If there was any truth, whether by design or default, to Nancy Pelosi’s infamous quote regarding the Affordable Care Act – i.e., that Congress would have to pass it to find out what’s in it – then she could have been alluding to the reality that the ACA is much more of a framework for creating future policy through regulation than it is prescriptive on the means of enactment. And for that – and for many of those who did read the ACA – it has taken a fair share of plausible criticism.
Now comes the SGR Repeal and Medicare Beneficiary Access Improvement Act of 2013 (introduced on December 10th of last year). As of my writing this blog post it has overall received pretty broad support, including from two of the largest and most respected physician trade associations (e.g., the AMA and AMGA) that if you weren’t familiar with the politics behind it would be truly dumbfounding.
Without expressing an opinion on the merits of the legislation, I believe that if you have found core concepts of the ACA unacceptable, then you sure as hell can’t be comfortable with many of the concepts contained in the SGR Replacement bill. I can only guess that most folks know about as much about the latter as they do about the former – and that they take their lead from media interpretations. Or the country is so desperate to have a Congress that works constructively on anything instead of being at war, they read "bipartisan" and jump off the cliff.
My areas of experience and expertise have never included consulting to physician practices, so if I am out of my league here, I apologize in advance. But from what I do understand provided below is a summary of the bill’s key components. You can decide whether you favor these ideas based upon what’s already been debated regarding the ACA.
Repeal of the Sustainable Growth Rate
This one’s rather easy and hard to imagine will face much controversy. Everyone I have ever met in healthcare wanted to see the SGR formula repealed in favor of a stable, sustainable approach that wouldn’t push uncertainty of physician income to the cliff on a continual basis. Economic uncertainty due to congressional inaction has been the single greatest shortcoming of Congress over the past decade.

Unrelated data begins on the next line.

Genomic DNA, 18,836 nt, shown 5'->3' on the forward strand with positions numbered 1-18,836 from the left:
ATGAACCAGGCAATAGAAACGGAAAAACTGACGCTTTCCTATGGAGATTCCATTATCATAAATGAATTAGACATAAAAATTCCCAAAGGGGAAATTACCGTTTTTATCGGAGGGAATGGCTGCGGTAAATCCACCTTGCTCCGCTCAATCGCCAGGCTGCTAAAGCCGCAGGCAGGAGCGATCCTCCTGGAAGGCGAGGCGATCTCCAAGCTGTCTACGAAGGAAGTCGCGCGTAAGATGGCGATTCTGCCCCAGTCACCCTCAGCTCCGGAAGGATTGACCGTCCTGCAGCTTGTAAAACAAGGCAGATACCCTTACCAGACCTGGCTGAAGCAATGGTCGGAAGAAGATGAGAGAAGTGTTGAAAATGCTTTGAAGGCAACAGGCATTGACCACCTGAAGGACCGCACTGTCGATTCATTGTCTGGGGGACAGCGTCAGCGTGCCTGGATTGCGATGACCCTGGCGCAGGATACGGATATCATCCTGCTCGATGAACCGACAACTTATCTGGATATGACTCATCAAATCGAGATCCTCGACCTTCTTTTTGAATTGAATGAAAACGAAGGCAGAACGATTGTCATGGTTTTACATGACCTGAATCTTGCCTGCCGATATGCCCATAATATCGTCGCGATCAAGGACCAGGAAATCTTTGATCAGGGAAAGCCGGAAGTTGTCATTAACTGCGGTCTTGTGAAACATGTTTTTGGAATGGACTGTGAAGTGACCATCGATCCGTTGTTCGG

Purpose: Create a permanent fix to the Medicare physician payment approach
Risk: It actually fails to control costs and gets debated all over again in five years
From 2014 through 2018, annual updates will be 0.5%. From 2019 on the 0.5% update would continue – but there would be incentives and potential penalties under a new Quality Incentive Program.
Purpose: Recognize the need to reflect impact of very modest cost inflation
Risk: Medical inflation substantially outpaces 0.5% a year, and the alternative payment models described below fail to provide adequate compensation
Reporting System to Improve Accuracy of Relative Values
Based upon existing data, patient scheduling systems, cost accounting systems, etc., payment incentives would be provided for reporting groups (i.e., physicians across specialties and setting). While this doesn’t appear to be a mandatory requirement, to the extent compensation is available to subsidize cost reductions it will become a de facto requirement.
Purpose: Creation of a data set that can be used to incentivize and reward productivity based upon comparing relative costs and outcomes
Risk: The cost of collecting and analyzing the data far outweigh any long-term cost benefits achieved
Adjustments for Misvalued Physicians’ Services
What will the reporting system above be used for? To identify services whose relative value adjustment would result in a reduction in spending up to 1%. And, of course, this would not be a budget neutral proposition: funds would be removed from the pool of spending for Medicare physician services.